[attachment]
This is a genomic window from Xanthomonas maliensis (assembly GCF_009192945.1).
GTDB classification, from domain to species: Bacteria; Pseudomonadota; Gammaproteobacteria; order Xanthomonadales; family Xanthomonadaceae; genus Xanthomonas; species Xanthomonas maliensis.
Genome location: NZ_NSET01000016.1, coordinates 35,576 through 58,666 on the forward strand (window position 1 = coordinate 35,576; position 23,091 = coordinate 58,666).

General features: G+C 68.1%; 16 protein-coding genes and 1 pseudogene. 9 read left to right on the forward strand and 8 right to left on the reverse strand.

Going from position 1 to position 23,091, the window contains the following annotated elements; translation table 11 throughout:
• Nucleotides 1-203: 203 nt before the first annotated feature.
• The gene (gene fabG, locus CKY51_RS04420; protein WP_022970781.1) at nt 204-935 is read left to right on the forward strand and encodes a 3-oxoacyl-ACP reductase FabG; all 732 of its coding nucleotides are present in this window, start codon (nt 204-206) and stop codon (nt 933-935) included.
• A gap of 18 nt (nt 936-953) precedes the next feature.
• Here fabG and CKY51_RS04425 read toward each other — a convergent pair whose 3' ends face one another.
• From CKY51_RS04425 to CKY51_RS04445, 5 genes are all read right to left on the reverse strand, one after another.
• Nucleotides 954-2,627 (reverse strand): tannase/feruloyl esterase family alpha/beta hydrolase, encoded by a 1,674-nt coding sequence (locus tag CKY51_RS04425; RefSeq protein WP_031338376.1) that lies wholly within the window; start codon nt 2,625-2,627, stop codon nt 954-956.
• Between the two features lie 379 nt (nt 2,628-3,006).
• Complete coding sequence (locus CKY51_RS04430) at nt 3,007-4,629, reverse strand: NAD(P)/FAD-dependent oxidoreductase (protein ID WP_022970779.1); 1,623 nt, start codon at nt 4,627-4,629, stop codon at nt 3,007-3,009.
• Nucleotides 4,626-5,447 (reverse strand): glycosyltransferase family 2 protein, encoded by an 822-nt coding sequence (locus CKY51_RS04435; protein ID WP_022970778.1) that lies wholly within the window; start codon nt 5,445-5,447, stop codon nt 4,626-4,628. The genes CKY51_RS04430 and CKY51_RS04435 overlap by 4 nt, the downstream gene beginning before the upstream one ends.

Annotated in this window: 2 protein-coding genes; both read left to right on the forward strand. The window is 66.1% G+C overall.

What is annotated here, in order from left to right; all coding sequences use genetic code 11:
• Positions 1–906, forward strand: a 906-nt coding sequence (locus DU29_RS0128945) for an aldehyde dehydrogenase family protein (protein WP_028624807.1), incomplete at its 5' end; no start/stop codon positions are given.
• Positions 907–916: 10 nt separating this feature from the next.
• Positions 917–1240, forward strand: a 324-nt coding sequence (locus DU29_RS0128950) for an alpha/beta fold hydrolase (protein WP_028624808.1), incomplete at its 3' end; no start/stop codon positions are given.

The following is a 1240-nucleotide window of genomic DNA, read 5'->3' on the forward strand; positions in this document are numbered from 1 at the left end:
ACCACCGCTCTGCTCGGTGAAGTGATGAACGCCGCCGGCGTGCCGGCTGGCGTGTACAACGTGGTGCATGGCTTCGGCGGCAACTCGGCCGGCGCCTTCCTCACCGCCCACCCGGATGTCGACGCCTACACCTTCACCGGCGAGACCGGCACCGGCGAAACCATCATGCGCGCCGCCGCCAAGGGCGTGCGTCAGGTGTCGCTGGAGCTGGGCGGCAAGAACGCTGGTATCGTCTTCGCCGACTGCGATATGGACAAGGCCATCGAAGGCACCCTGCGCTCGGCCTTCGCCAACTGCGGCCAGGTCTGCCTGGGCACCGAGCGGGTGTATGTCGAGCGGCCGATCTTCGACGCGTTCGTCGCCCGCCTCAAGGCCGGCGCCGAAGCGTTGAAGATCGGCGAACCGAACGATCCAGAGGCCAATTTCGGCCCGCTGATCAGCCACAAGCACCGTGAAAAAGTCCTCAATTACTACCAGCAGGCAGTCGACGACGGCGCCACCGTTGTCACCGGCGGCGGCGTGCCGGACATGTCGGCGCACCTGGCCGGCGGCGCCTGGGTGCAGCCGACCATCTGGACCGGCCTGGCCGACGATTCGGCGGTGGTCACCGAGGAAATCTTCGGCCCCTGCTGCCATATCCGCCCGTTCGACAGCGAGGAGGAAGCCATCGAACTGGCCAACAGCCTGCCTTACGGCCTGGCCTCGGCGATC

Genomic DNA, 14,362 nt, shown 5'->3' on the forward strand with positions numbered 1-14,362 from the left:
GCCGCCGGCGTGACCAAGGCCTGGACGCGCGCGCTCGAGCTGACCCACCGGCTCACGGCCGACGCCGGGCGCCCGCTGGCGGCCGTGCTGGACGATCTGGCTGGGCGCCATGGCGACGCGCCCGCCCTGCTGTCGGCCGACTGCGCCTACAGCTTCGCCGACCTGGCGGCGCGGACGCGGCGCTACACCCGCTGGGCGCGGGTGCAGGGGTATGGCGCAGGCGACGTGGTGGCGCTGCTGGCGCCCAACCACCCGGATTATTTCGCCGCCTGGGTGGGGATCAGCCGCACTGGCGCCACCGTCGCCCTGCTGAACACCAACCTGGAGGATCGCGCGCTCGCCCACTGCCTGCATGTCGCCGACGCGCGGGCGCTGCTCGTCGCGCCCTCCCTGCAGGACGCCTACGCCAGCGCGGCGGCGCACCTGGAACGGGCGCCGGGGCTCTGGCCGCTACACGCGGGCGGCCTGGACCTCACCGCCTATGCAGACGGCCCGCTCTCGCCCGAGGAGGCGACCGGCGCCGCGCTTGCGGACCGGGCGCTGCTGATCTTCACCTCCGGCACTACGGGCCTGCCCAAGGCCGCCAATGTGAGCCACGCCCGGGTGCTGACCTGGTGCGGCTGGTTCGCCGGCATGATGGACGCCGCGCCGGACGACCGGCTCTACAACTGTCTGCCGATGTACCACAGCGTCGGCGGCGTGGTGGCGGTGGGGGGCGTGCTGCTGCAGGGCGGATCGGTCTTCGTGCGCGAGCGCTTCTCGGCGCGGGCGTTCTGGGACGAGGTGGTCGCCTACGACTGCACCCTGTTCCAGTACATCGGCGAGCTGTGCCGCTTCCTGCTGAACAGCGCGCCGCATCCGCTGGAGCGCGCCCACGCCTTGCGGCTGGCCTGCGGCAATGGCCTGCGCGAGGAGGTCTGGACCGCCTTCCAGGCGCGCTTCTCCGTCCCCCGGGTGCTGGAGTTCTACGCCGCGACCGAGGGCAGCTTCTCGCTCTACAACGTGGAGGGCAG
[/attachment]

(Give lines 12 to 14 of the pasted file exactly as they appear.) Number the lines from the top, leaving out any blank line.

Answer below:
• Between the two features lie 379 nt (nt 2,628-3,006).
• Complete coding sequence (locus CKY51_RS04430) at nt 3,007-4,629, reverse strand: NAD(P)/FAD-dependent oxidoreductase (protein ID WP_022970779.1); 1,623 nt, start codon at nt 4,627-4,629, stop codon at nt 3,007-3,009.
• Nucleotides 4,626-5,447 (reverse strand): glycosyltransferase family 2 protein, encoded by an 822-nt coding sequence (locus CKY51_RS04435; protein ID WP_022970778.1) that lies wholly within the window; start codon nt 5,445-5,447, stop codon nt 4,626-4,628. The genes CKY51_RS04430 and CKY51_RS04435 overlap by 4 nt, the downstream gene beginning before the upstream one ends.